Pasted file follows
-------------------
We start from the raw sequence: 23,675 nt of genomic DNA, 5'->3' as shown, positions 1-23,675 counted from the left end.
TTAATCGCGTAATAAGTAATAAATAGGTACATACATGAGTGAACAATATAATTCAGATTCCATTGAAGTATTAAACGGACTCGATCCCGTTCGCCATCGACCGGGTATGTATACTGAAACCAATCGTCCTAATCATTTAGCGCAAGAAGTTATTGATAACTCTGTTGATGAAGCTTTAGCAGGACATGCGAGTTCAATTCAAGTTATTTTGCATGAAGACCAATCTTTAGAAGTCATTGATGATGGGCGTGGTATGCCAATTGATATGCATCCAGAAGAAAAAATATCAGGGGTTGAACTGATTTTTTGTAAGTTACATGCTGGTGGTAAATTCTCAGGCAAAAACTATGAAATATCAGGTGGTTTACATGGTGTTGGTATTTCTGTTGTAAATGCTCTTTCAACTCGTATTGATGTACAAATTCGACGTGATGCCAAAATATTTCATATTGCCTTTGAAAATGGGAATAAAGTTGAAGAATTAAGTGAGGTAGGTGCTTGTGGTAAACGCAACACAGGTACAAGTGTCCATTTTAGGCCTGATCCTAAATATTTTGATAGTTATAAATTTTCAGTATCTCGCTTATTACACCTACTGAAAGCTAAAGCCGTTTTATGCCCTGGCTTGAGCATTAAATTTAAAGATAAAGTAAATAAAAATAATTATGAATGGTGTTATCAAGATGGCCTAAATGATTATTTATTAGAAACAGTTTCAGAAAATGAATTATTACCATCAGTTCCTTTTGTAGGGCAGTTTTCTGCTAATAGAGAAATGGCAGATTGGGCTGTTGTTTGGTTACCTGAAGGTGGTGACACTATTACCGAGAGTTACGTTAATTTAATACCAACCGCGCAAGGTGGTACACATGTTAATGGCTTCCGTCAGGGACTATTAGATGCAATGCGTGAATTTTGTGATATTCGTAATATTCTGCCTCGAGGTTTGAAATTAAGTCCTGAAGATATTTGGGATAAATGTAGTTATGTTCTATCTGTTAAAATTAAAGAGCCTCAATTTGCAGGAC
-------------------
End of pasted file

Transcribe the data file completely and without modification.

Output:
We start from the raw sequence: 23,675 nt of genomic DNA, 5'->3' as shown, positions 1-23,675 counted from the left end.
TTAATCGCGTAATAAGTAATAAATAGGTACATACATGAGTGAACAATATAATTCAGATTCCATTGAAGTATTAAACGGACTCGATCCCGTTCGCCATCGACCGGGTATGTATACTGAAACCAATCGTCCTAATCATTTAGCGCAAGAAGTTATTGATAACTCTGTTGATGAAGCTTTAGCAGGACATGCGAGTTCAATTCAAGTTATTTTGCATGAAGACCAATCTTTAGAAGTCATTGATGATGGGCGTGGTATGCCAATTGATATGCATCCAGAAGAAAAAATATCAGGGGTTGAACTGATTTTTTGTAAGTTACATGCTGGTGGTAAATTCTCAGGCAAAAACTATGAAATATCAGGTGGTTTACATGGTGTTGGTATTTCTGTTGTAAATGCTCTTTCAACTCGTATTGATGTACAAATTCGACGTGATGCCAAAATATTTCATATTGCCTTTGAAAATGGGAATAAAGTTGAAGAATTAAGTGAGGTAGGTGCTTGTGGTAAACGCAACACAGGTACAAGTGTCCATTTTAGGCCTGATCCTAAATATTTTGATAGTTATAAATTTTCAGTATCTCGCTTATTACACCTACTGAAAGCTAAAGCCGTTTTATGCCCTGGCTTGAGCATTAAATTTAAAGATAAAGTAAATAAAAATAATTATGAATGGTGTTATCAAGATGGCCTAAATGATTATTTATTAGAAACAGTTTCAGAAAATGAATTATTACCATCAGTTCCTTTTGTAGGGCAGTTTTCTGCTAATAGAGAAATGGCAGATTGGGCTGTTGTTTGGTTACCTGAAGGTGGTGACACTATTACCGAGAGTTACGTTAATTTAATACCAACCGCGCAAGGTGGTACACATGTTAATGGCTTCCGTCAGGGACTATTAGATGCAATGCGTGAATTTTGTGATATTCGTAATATTCTGCCTCGAGGTTTGAAATTAAGTCCTGAAGATATTTGGGATAAATGTAGTTATGTTCTATCTGTTAAAATTAAAGAGCCTCAATTTGCAGGAC